I just released a package on atmosphere (https://atmosphere.meteor.com) that might help a bit. It's called session-extras, and it defines a couple functions that I've used to help with integrating external scripts. Code here: https://github.com/belisarius222/meteor-session-extras
The basic idea is to load a script asynchronously, and then in the callback when the script has finished loading, set a Session variable. I use the functions in the session-extras package to try to make this process a bit smoother. I have a few functions that have 3 or 4 different dependencies (scripts and subscriptions), so it was starting to get hairy...
I suppose I should add that you can then conditionally render templates based on whether all the dependencies are there. So if you have a facebook button, for example, with helpers that check the Session variables, you can give it a "disabled" css class and show "loading facebook..." until all the necessary scripts have loaded.
There is also an entirely different approach that is applicable in many cases: create your own package. This is currently possible with Meteorite (instructions), and the functionality should soon be available in Meteor itself. Some examples of this approach are:
If you put a js file in a package, it loads before your app code, which is often a good way to include libraries. Another advantage of making a package is that packages can declare dependencies on each other, so if the script in question is, for example, a jQuery plugin, you can specify in the package's
package.js file that the package depends on jQuery, and that will ensure the correct load order.
Sometimes it gets a little more interesting (in the Chinese curse sense), since many external services, including mixpanel and filepicker.io, have a 2-part loading process: 1) a JS snippet to be included at the end of the body, and 2) a bigger script loaded from a CDN asynchronously by that snippet. The js snippet generally (but not always!) makes some methods available for use before the bigger script loads, so that you can call its functions without having to set up more logic to determine its load status. Mixpanel does that, although it's important to remember that some of the JS snippets from external services expect you to set the API key at the end of the snippet, guaranteed to be before the bigger script loads; in some cases if the script loads before the API key is set, the library won't function correctly. See the meteor-mixpanel package for an example of an attempt at a workaround.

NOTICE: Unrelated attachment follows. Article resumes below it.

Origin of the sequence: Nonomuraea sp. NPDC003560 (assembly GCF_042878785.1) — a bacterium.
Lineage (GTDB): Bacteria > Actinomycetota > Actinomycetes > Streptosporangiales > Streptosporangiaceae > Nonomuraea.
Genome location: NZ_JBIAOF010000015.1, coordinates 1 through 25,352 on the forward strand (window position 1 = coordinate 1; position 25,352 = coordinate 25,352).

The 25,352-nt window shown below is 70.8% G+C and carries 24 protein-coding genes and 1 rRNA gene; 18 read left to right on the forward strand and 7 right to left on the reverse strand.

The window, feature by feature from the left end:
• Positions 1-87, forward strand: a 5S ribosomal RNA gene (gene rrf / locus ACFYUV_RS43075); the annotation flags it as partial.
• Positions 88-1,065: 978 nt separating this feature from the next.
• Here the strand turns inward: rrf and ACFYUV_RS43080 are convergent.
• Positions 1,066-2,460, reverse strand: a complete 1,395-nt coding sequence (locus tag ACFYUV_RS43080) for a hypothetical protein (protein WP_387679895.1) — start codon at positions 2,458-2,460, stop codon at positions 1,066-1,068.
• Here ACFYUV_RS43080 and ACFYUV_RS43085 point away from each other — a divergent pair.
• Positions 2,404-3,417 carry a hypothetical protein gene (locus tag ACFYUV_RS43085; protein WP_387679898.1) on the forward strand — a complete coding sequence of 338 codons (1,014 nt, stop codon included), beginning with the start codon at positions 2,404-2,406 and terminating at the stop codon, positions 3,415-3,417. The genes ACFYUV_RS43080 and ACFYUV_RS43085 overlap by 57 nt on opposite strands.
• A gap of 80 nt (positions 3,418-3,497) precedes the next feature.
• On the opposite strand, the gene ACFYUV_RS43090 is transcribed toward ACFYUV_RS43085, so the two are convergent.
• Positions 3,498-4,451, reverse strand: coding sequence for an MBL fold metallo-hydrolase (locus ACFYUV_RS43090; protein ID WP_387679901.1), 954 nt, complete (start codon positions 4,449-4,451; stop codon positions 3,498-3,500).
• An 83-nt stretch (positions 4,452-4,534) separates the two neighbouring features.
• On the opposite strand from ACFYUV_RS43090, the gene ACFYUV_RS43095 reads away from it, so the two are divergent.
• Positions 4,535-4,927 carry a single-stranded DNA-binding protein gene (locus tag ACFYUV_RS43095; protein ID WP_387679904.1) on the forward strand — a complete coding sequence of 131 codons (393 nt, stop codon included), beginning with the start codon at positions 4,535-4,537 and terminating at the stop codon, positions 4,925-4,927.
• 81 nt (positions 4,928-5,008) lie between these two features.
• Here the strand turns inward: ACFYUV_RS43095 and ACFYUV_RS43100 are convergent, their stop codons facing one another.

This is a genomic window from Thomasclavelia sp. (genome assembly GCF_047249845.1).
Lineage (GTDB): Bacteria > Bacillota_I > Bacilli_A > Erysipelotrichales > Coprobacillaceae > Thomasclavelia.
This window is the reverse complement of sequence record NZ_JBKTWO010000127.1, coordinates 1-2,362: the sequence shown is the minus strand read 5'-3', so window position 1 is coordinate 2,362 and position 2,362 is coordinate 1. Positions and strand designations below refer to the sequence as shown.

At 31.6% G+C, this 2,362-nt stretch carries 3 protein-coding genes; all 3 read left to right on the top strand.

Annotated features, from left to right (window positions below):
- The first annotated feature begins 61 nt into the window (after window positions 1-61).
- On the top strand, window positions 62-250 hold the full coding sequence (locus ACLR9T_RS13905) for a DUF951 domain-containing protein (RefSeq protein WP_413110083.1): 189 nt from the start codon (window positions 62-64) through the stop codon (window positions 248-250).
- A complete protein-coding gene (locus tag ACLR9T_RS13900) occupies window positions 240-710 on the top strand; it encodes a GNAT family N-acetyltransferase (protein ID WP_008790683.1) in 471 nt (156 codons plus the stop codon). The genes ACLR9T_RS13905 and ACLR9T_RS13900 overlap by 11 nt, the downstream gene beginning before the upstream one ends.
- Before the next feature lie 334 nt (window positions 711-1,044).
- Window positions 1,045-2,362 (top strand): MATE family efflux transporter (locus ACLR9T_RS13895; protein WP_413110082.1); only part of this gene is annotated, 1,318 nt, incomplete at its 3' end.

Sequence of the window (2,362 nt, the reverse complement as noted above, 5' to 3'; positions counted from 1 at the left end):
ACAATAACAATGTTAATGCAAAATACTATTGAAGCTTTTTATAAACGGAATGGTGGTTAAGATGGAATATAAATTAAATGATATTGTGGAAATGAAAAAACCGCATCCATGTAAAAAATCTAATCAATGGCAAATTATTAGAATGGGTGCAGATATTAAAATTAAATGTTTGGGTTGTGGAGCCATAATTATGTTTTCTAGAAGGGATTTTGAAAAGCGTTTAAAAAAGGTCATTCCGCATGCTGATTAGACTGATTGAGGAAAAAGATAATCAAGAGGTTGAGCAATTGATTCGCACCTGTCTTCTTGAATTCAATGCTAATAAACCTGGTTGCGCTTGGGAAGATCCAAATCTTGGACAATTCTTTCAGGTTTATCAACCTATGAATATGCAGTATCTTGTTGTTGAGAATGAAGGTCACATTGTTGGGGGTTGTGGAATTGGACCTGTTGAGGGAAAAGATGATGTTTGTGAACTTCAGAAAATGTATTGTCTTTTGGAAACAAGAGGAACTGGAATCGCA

It's possible to simply download the bigger js file yourself from the CDN and stick it in your application; however, there are good reasons not to do this:
1) the hosted code might change, and unless you check it religiously, your code could get out of date and start to use an old version of the API
2) these libraries have usually been optimized to load the snippet quickly in a way that doesn't increase your page load time dramatically. If you include the bigger JS file in your application, then your server has to serve it, not a CDN, and it will serve it on initial page load.